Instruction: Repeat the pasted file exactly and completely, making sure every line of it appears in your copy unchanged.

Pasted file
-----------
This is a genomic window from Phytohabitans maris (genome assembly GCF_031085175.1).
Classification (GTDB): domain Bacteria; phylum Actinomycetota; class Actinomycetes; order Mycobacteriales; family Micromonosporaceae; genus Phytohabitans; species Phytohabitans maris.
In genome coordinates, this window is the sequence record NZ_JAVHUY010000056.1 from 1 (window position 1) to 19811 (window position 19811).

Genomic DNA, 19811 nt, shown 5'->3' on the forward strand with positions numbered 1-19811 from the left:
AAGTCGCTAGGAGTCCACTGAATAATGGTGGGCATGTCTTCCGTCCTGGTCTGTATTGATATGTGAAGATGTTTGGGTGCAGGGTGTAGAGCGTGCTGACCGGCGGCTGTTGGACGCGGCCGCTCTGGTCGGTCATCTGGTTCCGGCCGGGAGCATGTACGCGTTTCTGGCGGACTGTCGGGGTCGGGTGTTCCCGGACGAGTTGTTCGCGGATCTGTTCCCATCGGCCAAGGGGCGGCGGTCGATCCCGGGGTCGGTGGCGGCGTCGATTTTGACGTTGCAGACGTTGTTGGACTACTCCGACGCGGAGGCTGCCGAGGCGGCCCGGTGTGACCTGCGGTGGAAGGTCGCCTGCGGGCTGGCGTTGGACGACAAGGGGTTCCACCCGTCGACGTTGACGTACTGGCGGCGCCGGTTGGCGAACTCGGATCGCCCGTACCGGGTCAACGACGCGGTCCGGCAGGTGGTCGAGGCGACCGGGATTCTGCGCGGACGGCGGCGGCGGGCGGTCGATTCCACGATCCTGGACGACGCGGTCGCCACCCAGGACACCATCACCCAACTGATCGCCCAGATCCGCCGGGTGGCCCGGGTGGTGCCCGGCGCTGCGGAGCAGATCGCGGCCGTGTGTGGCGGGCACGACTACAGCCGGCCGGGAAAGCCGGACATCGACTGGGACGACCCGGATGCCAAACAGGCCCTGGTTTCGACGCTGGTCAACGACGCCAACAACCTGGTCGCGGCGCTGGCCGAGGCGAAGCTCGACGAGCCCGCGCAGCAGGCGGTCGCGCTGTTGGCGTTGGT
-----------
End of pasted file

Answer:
This is a genomic window from Phytohabitans maris (genome assembly GCF_031085175.1).
Classification (GTDB): domain Bacteria; phylum Actinomycetota; class Actinomycetes; order Mycobacteriales; family Micromonosporaceae; genus Phytohabitans; species Phytohabitans maris.
In genome coordinates, this window is the sequence record NZ_JAVHUY010000056.1 from 1 (window position 1) to 19811 (window position 19811).

Genomic DNA, 19811 nt, shown 5'->3' on the forward strand with positions numbered 1-19811 from the left:
AAGTCGCTAGGAGTCCACTGAATAATGGTGGGCATGTCTTCCGTCCTGGTCTGTATTGATATGTGAAGATGTTTGGGTGCAGGGTGTAGAGCGTGCTGACCGGCGGCTGTTGGACGCGGCCGCTCTGGTCGGTCATCTGGTTCCGGCCGGGAGCATGTACGCGTTTCTGGCGGACTGTCGGGGTCGGGTGTTCCCGGACGAGTTGTTCGCGGATCTGTTCCCATCGGCCAAGGGGCGGCGGTCGATCCCGGGGTCGGTGGCGGCGTCGATTTTGACGTTGCAGACGTTGTTGGACTACTCCGACGCGGAGGCTGCCGAGGCGGCCCGGTGTGACCTGCGGTGGAAGGTCGCCTGCGGGCTGGCGTTGGACGACAAGGGGTTCCACCCGTCGACGTTGACGTACTGGCGGCGCCGGTTGGCGAACTCGGATCGCCCGTACCGGGTCAACGACGCGGTCCGGCAGGTGGTCGAGGCGACCGGGATTCTGCGCGGACGGCGGCGGCGGGCGGTCGATTCCACGATCCTGGACGACGCGGTCGCCACCCAGGACACCATCACCCAACTGATCGCCCAGATCCGCCGGGTGGCCCGGGTGGTGCCCGGCGCTGCGGAGCAGATCGCGGCCGTGTGTGGCGGGCACGACTACAGCCGGCCGGGAAAGCCGGACATCGACTGGGACGACCCGGATGCCAAACAGGCCCTGGTTTCGACGCTGGTCAACGACGCCAACAACCTGGTCGCGGCGCTGGCCGAGGCGAAGCTCGACGAGCCCGCGCAGCAGGCGGTCGCGCTGTTGGCGTTGGT